So it seems like a no-brainer to me that we should spend the coming week in “transition bootcamp”. Surely it wouldn’t be that hard to shape our days to more closely resemble a school day schedule in hopes that the transition to the school year will be as smooth as possible.
On the other hand, though, it’s our last week of Summer. (Please read italicized text in pouting voice with foot stomping.) Shouldn’t we soak up the last little bit of sleeping in, eating snacks on the couch, watching too much tv, and playing whatever we want whenever we want to? Why waste any part of this precious time “preparing” for what will be here soon enough as it is?
So after reviewing the pros and cons of each argument, I’ve determined there is only one course of action to take.
We will be doing both.
Because seriously. How could we choose? One approach helps make a tough transition more manageable. Why wouldn’t I do that for her if I could? And the other approach is about savoring something beautiful, living in the moment, and making the best of the time we have. Isn’t that equally as important?
Really, it’s the age old balance of trying to live for the day and also prepare for the future. Is it possible? I freakin’ hope so. Because we’re sure as hell going to try.
We will wake up in the morning at a near school schedule-ish time. And then we will savor the slow mornings with heart-shaped pancakes with sprinkles. We’ll cut back our screen time. And we will replace it with mud kitchen adventures outside and swimming and field trips. We’ll sit down and practice our reading stamina and our math skills. And then we will reward ourselves for our hard work with dance parties and family board games. We’ll eat lunch at the table using our best manners to practicing sitting still and cleaning up our own plate. And then we will have pizza and movie nights on the couch in the evening.
Because finding this balance isn’t just about the last week of Summer. It’s about how we approach every day. It’s about finding a balance in how we parent our little people. And how that balance will help them to find balance in their own lives.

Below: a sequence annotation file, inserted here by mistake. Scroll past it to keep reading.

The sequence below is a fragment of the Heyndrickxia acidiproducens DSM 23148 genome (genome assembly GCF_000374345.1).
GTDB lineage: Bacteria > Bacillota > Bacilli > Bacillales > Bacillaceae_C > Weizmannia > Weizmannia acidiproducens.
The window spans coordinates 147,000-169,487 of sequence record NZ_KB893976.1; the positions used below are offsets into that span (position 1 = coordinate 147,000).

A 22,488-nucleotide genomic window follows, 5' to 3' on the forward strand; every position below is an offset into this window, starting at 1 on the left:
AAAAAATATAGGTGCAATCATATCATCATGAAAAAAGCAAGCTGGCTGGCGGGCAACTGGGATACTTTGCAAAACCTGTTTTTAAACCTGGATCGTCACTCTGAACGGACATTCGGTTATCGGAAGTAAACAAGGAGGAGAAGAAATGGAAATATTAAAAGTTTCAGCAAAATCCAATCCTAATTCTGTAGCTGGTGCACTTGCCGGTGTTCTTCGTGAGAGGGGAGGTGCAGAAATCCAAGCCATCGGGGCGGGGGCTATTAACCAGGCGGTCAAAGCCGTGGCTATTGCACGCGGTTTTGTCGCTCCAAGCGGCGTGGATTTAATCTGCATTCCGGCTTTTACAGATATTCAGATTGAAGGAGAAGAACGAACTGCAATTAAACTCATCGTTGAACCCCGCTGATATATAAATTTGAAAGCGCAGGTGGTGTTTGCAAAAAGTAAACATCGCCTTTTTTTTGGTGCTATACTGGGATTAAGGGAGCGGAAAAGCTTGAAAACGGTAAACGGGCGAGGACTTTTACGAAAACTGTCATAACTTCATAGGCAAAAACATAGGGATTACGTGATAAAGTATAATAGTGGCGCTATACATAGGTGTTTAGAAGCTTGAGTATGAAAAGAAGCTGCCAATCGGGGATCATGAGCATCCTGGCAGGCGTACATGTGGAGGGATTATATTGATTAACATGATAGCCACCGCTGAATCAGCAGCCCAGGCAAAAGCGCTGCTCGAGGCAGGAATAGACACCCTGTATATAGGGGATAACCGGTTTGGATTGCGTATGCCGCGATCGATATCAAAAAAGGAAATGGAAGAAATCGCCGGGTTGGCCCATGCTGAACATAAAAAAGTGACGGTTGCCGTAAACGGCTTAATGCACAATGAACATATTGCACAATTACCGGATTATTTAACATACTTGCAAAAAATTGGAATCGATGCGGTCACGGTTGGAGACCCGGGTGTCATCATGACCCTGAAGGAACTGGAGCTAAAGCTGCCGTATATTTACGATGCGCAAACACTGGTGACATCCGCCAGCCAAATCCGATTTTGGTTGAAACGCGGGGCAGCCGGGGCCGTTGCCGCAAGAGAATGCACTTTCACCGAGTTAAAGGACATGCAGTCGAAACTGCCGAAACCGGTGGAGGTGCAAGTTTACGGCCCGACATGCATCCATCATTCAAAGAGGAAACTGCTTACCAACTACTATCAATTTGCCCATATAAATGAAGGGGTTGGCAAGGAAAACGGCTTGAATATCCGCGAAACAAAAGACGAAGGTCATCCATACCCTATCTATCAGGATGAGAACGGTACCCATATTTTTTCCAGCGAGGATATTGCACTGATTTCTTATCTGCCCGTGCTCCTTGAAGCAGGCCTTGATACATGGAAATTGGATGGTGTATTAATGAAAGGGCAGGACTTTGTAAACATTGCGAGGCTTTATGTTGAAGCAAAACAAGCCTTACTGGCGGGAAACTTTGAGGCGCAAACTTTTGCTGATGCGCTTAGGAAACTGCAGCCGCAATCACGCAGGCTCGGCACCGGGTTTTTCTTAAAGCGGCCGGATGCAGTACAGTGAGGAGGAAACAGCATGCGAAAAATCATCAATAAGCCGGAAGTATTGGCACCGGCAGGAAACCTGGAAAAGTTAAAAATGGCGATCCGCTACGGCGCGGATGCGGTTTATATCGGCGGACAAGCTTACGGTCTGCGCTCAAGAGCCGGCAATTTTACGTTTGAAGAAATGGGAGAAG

And honestly, it’s about finding balance in our own lives as parents. I’m constantly trying to find the sweet spot between enjoying this moment and thinking about what I should be doing to prepare my children (and myself) for the future. I need to correct her manners so that she learns, but I also need to find time to appreciate her silliness and laugh along with her. I need to help her learn responsibility, but I also need to let her savor this time of still being a carefree child.
And that’s the bottom line, isn’t it? I can’t choose between preparing and savoring because she needs both.
I woke up this morning and they had arrived: the Panic Days of Summer.
I knew it was them because I walked past the whiteboard calendar on the side of the fridge like I do every morning, but this morning was different. This morning, on some almost subconscious level, it hit me just how few days were left until the start of a new school year.
And I did the most natural thing possible: I panicked.
It wasn’t a full blown panic. More like a pilot light relit itself somewhere in my core and the anxiety furnace starting spewing ideas. I’m going to miss her! Just think how much less time I’ll have with her every day! We haven’t even done half the stuff I wanted to do this summer! (This is false: we have done zoo, vacation, camps, water park, playdates, children’s museums, etc. this summer. But panic is not a logical emotion so don’t try to reason with it.) What if someone is mean to her? What if she misses me while she is gone? What if she falls off the playground equipment and gets hurt and I’m not there?